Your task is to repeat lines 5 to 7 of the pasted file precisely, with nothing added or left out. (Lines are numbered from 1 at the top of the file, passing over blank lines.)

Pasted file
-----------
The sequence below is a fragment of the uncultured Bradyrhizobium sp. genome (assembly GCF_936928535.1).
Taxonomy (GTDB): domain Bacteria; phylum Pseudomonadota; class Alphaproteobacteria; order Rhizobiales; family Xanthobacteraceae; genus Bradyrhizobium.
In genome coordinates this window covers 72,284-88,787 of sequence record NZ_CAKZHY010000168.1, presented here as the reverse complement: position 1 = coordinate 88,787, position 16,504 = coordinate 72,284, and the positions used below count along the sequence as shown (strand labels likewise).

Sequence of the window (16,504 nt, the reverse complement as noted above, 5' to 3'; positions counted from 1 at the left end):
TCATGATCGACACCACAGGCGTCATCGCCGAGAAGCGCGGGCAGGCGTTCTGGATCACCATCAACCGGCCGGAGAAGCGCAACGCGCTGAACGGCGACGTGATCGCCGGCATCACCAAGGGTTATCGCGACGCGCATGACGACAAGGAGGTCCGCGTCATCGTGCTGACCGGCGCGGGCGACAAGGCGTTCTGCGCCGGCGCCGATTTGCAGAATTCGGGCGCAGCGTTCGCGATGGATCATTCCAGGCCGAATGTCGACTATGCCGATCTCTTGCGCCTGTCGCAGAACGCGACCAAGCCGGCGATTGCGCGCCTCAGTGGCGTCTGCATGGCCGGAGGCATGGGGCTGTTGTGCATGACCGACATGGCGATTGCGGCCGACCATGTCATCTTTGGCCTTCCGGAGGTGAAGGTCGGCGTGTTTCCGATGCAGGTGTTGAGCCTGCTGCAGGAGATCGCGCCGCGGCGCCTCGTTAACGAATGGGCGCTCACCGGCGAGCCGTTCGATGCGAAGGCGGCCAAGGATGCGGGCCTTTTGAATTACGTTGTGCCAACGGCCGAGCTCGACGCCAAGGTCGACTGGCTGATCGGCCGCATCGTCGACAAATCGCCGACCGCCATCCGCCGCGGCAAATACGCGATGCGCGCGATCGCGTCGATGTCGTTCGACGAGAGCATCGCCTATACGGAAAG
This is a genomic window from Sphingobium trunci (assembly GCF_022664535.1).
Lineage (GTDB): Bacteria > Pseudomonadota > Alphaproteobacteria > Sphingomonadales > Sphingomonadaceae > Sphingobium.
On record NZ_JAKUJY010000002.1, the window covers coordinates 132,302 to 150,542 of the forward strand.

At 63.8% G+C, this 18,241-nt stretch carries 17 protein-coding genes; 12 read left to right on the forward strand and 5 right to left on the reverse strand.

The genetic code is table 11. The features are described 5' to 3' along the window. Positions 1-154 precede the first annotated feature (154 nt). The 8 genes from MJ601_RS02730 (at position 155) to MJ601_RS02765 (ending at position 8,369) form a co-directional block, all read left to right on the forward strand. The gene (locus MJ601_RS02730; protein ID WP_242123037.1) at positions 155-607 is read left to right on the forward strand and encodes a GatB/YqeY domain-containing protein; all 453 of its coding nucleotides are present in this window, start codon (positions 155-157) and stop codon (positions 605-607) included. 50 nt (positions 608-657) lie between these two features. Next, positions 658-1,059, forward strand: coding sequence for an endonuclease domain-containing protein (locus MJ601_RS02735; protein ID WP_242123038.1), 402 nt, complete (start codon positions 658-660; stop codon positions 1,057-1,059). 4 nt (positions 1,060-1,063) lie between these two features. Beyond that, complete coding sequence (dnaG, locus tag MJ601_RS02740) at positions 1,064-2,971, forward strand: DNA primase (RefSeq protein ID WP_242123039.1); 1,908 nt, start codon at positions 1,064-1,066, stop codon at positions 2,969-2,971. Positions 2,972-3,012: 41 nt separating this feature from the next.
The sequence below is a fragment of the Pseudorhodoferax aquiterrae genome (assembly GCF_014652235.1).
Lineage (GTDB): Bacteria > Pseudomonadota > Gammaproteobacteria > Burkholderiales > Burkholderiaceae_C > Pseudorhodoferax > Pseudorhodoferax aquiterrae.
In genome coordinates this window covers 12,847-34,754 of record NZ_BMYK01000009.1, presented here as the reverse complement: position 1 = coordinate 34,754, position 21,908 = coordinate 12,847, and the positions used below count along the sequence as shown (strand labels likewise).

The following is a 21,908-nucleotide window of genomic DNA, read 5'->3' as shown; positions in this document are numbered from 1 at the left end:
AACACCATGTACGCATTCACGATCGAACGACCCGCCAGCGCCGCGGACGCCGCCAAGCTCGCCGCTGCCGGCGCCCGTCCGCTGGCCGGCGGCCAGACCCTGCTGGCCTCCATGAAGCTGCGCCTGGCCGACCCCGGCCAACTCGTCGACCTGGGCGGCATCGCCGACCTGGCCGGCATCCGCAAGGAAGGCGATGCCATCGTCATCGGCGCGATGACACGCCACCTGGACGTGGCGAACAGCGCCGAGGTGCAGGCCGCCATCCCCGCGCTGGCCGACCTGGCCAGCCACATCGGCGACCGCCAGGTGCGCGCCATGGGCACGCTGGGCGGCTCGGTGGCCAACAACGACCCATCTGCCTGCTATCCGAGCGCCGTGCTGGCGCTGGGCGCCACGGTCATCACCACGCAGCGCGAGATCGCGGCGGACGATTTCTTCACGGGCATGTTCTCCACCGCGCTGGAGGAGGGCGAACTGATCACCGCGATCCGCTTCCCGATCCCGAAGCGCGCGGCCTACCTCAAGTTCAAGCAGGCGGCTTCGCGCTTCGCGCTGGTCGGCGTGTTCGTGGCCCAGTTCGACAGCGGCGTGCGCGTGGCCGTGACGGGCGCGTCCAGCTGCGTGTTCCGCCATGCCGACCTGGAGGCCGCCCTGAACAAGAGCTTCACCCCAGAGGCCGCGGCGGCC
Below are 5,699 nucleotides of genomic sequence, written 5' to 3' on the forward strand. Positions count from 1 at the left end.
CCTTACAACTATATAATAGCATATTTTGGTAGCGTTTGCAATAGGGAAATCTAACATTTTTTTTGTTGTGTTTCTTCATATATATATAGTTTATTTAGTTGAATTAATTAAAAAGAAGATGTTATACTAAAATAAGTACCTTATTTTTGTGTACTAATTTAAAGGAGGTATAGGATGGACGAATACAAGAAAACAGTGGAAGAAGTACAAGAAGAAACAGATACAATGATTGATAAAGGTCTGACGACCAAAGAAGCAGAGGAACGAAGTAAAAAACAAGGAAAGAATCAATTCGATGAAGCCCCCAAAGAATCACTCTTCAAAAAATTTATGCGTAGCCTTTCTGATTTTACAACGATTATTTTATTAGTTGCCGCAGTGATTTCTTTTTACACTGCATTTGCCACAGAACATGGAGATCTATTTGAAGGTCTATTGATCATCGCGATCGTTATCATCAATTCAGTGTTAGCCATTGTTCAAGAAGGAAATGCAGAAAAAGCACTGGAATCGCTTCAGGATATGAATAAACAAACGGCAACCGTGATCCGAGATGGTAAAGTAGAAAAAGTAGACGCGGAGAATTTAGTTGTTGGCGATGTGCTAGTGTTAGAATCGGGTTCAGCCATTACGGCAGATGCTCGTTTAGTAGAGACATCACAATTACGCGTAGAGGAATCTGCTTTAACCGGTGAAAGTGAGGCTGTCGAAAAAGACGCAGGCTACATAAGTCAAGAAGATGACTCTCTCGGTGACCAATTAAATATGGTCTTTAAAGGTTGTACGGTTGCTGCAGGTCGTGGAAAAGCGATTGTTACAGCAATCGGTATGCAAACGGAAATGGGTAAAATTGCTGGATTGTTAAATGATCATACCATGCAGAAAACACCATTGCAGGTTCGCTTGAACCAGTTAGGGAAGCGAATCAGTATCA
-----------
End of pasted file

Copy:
TCATGATCGACACCACAGGCGTCATCGCCGAGAAGCGCGGGCAGGCGTTCTGGATCACCATCAACCGGCCGGAGAAGCGCAACGCGCTGAACGGCGACGTGATCGCCGGCATCACCAAGGGTTATCGCGACGCGCATGACGACAAGGAGGTCCGCGTCATCGTGCTGACCGGCGCGGGCGACAAGGCGTTCTGCGCCGGCGCCGATTTGCAGAATTCGGGCGCAGCGTTCGCGATGGATCATTCCAGGCCGAATGTCGACTATGCCGATCTCTTGCGCCTGTCGCAGAACGCGACCAAGCCGGCGATTGCGCGCCTCAGTGGCGTCTGCATGGCCGGAGGCATGGGGCTGTTGTGCATGACCGACATGGCGATTGCGGCCGACCATGTCATCTTTGGCCTTCCGGAGGTGAAGGTCGGCGTGTTTCCGATGCAGGTGTTGAGCCTGCTGCAGGAGATCGCGCCGCGGCGCCTCGTTAACGAATGGGCGCTCACCGGCGAGCCGTTCGATGCGAAGGCGGCCAAGGATGCGGGCCTTTTGAATTACGTTGTGCCAACGGCCGAGCTCGACGCCAAGGTCGACTGGCTGATCGGCCGCATCGTCGACAAATCGCCGACCGCCATCCGCCGCGGCAAATACGCGATGCGCGCGATCGCGTCGATGTCGTTCGACGAGAGCATCGCCTATACGGAAAG
This is a genomic window from Sphingobium trunci (assembly GCF_022664535.1).
Lineage (GTDB): Bacteria > Pseudomonadota > Alphaproteobacteria > Sphingomonadales > Sphingomonadaceae > Sphingobium.